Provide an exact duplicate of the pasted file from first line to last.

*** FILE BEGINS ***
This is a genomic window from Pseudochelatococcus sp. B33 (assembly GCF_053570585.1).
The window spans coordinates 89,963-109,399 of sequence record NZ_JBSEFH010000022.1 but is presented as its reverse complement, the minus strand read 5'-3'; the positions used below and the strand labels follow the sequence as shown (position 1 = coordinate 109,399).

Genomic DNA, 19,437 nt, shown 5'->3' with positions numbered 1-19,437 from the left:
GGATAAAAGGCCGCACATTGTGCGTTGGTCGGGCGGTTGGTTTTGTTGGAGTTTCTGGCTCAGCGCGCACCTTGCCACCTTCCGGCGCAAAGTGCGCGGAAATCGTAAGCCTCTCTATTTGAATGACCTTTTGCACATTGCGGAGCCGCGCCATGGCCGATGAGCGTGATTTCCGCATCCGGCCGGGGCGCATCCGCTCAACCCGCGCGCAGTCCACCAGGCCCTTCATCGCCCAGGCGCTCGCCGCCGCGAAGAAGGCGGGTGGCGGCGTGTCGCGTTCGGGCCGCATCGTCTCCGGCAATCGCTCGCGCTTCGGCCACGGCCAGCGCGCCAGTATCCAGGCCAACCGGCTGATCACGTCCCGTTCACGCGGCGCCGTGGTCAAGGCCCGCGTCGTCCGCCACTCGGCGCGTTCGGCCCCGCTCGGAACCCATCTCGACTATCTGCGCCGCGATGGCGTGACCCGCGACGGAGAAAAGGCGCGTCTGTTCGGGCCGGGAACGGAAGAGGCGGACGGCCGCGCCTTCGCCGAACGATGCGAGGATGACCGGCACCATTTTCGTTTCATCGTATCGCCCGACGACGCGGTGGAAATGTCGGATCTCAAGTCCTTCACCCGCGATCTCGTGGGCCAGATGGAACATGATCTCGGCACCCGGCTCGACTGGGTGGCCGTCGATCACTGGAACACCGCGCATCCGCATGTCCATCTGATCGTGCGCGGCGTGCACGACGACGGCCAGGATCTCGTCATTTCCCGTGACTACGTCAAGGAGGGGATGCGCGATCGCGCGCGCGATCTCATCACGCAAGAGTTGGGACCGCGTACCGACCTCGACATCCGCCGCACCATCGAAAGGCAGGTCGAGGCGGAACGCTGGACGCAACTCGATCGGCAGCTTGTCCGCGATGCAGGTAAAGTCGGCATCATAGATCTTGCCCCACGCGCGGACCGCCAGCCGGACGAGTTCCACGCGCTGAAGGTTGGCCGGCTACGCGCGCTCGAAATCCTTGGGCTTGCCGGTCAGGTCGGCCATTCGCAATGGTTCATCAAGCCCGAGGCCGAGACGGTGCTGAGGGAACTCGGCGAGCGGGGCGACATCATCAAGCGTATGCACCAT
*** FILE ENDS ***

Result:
This is a genomic window from Pseudochelatococcus sp. B33 (assembly GCF_053570585.1).
The window spans coordinates 89,963-109,399 of sequence record NZ_JBSEFH010000022.1 but is presented as its reverse complement, the minus strand read 5'-3'; the positions used below and the strand labels follow the sequence as shown (position 1 = coordinate 109,399).

Genomic DNA, 19,437 nt, shown 5'->3' with positions numbered 1-19,437 from the left:
GGATAAAAGGCCGCACATTGTGCGTTGGTCGGGCGGTTGGTTTTGTTGGAGTTTCTGGCTCAGCGCGCACCTTGCCACCTTCCGGCGCAAAGTGCGCGGAAATCGTAAGCCTCTCTATTTGAATGACCTTTTGCACATTGCGGAGCCGCGCCATGGCCGATGAGCGTGATTTCCGCATCCGGCCGGGGCGCATCCGCTCAACCCGCGCGCAGTCCACCAGGCCCTTCATCGCCCAGGCGCTCGCCGCCGCGAAGAAGGCGGGTGGCGGCGTGTCGCGTTCGGGCCGCATCGTCTCCGGCAATCGCTCGCGCTTCGGCCACGGCCAGCGCGCCAGTATCCAGGCCAACCGGCTGATCACGTCCCGTTCACGCGGCGCCGTGGTCAAGGCCCGCGTCGTCCGCCACTCGGCGCGTTCGGCCCCGCTCGGAACCCATCTCGACTATCTGCGCCGCGATGGCGTGACCCGCGACGGAGAAAAGGCGCGTCTGTTCGGGCCGGGAACGGAAGAGGCGGACGGCCGCGCCTTCGCCGAACGATGCGAGGATGACCGGCACCATTTTCGTTTCATCGTATCGCCCGACGACGCGGTGGAAATGTCGGATCTCAAGTCCTTCACCCGCGATCTCGTGGGCCAGATGGAACATGATCTCGGCACCCGGCTCGACTGGGTGGCCGTCGATCACTGGAACACCGCGCATCCGCATGTCCATCTGATCGTGCGCGGCGTGCACGACGACGGCCAGGATCTCGTCATTTCCCGTGACTACGTCAAGGAGGGGATGCGCGATCGCGCGCGCGATCTCATCACGCAAGAGTTGGGACCGCGTACCGACCTCGACATCCGCCGCACCATCGAAAGGCAGGTCGAGGCGGAACGCTGGACGCAACTCGATCGGCAGCTTGTCCGCGATGCAGGTAAAGTCGGCATCATAGATCTTGCCCCACGCGCGGACCGCCAGCCGGACGAGTTCCACGCGCTGAAGGTTGGCCGGCTACGCGCGCTCGAAATCCTTGGGCTTGCCGGTCAGGTCGGCCATTCGCAATGGTTCATCAAGCCCGAGGCCGAGACGGTGCTGAGGGAACTCGGCGAGCGGGGCGACATCATCAAGCGTATGCACCAT